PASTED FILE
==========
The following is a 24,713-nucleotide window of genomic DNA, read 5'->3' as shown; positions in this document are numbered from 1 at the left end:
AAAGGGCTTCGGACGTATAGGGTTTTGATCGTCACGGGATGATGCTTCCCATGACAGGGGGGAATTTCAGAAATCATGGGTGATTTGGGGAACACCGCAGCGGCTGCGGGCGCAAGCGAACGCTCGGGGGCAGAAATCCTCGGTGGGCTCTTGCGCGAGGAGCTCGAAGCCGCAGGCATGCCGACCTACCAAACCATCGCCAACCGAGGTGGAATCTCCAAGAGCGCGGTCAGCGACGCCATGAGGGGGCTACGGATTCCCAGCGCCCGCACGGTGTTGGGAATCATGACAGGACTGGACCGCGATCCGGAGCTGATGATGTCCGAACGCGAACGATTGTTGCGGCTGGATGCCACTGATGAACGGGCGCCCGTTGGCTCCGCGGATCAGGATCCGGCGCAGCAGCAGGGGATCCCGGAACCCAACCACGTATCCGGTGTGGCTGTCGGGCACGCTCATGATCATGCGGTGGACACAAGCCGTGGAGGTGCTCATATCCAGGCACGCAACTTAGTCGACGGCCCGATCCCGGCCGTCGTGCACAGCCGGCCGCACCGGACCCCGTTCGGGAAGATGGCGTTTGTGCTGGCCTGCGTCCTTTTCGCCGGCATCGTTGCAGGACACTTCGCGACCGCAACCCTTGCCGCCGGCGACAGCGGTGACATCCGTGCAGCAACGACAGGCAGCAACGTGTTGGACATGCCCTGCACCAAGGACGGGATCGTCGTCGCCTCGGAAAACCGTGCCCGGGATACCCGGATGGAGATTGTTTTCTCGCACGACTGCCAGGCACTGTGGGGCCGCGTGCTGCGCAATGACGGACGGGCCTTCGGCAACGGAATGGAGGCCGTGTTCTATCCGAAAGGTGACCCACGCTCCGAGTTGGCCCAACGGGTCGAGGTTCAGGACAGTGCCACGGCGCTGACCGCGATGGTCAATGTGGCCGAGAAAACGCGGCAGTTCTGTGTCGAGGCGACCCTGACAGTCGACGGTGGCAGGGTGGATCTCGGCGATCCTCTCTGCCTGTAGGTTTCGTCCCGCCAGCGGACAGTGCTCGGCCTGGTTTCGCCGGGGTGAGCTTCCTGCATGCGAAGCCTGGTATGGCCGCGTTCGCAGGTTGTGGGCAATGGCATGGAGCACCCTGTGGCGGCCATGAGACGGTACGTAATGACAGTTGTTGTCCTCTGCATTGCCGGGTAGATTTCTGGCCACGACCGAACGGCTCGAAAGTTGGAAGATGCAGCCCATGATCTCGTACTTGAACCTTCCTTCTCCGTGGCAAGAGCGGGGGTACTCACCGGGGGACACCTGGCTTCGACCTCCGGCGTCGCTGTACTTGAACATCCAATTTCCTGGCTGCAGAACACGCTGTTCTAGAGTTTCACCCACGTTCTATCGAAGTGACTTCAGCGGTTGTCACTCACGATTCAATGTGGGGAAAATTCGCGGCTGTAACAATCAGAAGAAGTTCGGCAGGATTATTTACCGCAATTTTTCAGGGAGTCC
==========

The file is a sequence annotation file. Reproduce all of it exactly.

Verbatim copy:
The following is a 24,713-nucleotide window of genomic DNA, read 5'->3' as shown; positions in this document are numbered from 1 at the left end:
AAAGGGCTTCGGACGTATAGGGTTTTGATCGTCACGGGATGATGCTTCCCATGACAGGGGGGAATTTCAGAAATCATGGGTGATTTGGGGAACACCGCAGCGGCTGCGGGCGCAAGCGAACGCTCGGGGGCAGAAATCCTCGGTGGGCTCTTGCGCGAGGAGCTCGAAGCCGCAGGCATGCCGACCTACCAAACCATCGCCAACCGAGGTGGAATCTCCAAGAGCGCGGTCAGCGACGCCATGAGGGGGCTACGGATTCCCAGCGCCCGCACGGTGTTGGGAATCATGACAGGACTGGACCGCGATCCGGAGCTGATGATGTCCGAACGCGAACGATTGTTGCGGCTGGATGCCACTGATGAACGGGCGCCCGTTGGCTCCGCGGATCAGGATCCGGCGCAGCAGCAGGGGATCCCGGAACCCAACCACGTATCCGGTGTGGCTGTCGGGCACGCTCATGATCATGCGGTGGACACAAGCCGTGGAGGTGCTCATATCCAGGCACGCAACTTAGTCGACGGCCCGATCCCGGCCGTCGTGCACAGCCGGCCGCACCGGACCCCGTTCGGGAAGATGGCGTTTGTGCTGGCCTGCGTCCTTTTCGCCGGCATCGTTGCAGGACACTTCGCGACCGCAACCCTTGCCGCCGGCGACAGCGGTGACATCCGTGCAGCAACGACAGGCAGCAACGTGTTGGACATGCCCTGCACCAAGGACGGGATCGTCGTCGCCTCGGAAAACCGTGCCCGGGATACCCGGATGGAGATTGTTTTCTCGCACGACTGCCAGGCACTGTGGGGCCGCGTGCTGCGCAATGACGGACGGGCCTTCGGCAACGGAATGGAGGCCGTGTTCTATCCGAAAGGTGACCCACGCTCCGAGTTGGCCCAACGGGTCGAGGTTCAGGACAGTGCCACGGCGCTGACCGCGATGGTCAATGTGGCCGAGAAAACGCGGCAGTTCTGTGTCGAGGCGACCCTGACAGTCGACGGTGGCAGGGTGGATCTCGGCGATCCTCTCTGCCTGTAGGTTTCGTCCCGCCAGCGGACAGTGCTCGGCCTGGTTTCGCCGGGGTGAGCTTCCTGCATGCGAAGCCTGGTATGGCCGCGTTCGCAGGTTGTGGGCAATGGCATGGAGCACCCTGTGGCGGCCATGAGACGGTACGTAATGACAGTTGTTGTCCTCTGCATTGCCGGGTAGATTTCTGGCCACGACCGAACGGCTCGAAAGTTGGAAGATGCAGCCCATGATCTCGTACTTGAACCTTCCTTCTCCGTGGCAAGAGCGGGGGTACTCACCGGGGGACACCTGGCTTCGACCTCCGGCGTCGCTGTACTTGAACATCCAATTTCCTGGCTGCAGAACACGCTGTTCTAGAGTTTCACCCACGTTCTATCGAAGTGACTTCAGCGGTTGTCACTCACGATTCAATGTGGGGAAAATTCGCGGCTGTAACAATCAGAAGAAGTTCGGCAGGATTATTTACCGCAATTTTTCAGGGAGTCC